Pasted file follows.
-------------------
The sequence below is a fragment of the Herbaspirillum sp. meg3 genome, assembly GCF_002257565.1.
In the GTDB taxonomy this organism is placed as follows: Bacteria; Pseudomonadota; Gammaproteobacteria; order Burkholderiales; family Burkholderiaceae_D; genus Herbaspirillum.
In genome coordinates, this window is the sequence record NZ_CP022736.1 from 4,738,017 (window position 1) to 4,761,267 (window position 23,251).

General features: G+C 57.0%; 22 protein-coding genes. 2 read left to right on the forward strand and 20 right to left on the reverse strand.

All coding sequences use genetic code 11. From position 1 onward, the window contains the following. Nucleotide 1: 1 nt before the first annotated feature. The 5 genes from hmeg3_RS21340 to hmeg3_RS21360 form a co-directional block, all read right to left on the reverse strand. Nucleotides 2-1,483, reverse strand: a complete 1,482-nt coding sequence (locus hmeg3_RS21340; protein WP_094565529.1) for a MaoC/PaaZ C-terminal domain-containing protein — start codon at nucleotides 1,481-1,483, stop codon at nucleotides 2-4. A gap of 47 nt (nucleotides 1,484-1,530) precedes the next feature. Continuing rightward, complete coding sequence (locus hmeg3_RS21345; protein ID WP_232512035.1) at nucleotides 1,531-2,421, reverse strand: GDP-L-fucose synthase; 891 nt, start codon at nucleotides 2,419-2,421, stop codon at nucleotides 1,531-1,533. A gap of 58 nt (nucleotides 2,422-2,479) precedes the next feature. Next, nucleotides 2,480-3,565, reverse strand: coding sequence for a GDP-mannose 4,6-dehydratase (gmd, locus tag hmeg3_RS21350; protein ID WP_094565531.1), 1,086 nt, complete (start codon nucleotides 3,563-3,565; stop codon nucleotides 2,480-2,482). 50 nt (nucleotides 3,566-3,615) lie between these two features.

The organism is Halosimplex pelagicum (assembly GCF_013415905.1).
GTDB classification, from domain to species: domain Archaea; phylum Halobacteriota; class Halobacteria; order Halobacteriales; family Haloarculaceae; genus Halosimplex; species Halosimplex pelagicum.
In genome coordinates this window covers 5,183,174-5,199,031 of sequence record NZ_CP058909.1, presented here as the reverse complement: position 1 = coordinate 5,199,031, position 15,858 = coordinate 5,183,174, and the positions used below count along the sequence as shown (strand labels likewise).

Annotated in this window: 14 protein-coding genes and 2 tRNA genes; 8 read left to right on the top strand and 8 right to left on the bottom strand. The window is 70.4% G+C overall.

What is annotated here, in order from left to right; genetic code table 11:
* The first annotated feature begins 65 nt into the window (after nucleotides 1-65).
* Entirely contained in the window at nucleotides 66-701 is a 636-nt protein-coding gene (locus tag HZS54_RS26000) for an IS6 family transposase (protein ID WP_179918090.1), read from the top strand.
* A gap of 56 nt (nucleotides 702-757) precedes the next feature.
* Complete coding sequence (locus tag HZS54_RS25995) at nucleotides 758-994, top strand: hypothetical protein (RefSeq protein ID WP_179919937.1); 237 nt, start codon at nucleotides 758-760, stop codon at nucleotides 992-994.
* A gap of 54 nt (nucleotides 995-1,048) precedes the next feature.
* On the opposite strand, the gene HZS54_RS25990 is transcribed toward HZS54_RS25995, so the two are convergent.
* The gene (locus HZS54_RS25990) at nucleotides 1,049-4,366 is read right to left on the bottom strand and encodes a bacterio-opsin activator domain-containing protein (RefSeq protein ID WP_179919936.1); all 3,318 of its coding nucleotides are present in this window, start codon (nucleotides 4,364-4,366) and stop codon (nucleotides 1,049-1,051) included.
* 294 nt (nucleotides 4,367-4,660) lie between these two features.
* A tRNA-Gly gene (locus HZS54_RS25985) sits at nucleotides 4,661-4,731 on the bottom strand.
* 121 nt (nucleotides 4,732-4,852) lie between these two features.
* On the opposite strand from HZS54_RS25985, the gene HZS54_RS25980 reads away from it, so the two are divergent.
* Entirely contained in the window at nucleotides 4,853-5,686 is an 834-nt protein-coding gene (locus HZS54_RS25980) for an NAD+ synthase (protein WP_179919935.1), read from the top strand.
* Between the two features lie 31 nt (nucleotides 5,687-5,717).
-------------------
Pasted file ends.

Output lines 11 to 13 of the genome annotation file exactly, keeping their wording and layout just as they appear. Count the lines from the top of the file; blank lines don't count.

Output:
* The first annotated feature begins 65 nt into the window (after nucleotides 1-65).
* Entirely contained in the window at nucleotides 66-701 is a 636-nt protein-coding gene (locus tag HZS54_RS26000) for an IS6 family transposase (protein ID WP_179918090.1), read from the top strand.
* A gap of 56 nt (nucleotides 702-757) precedes the next feature.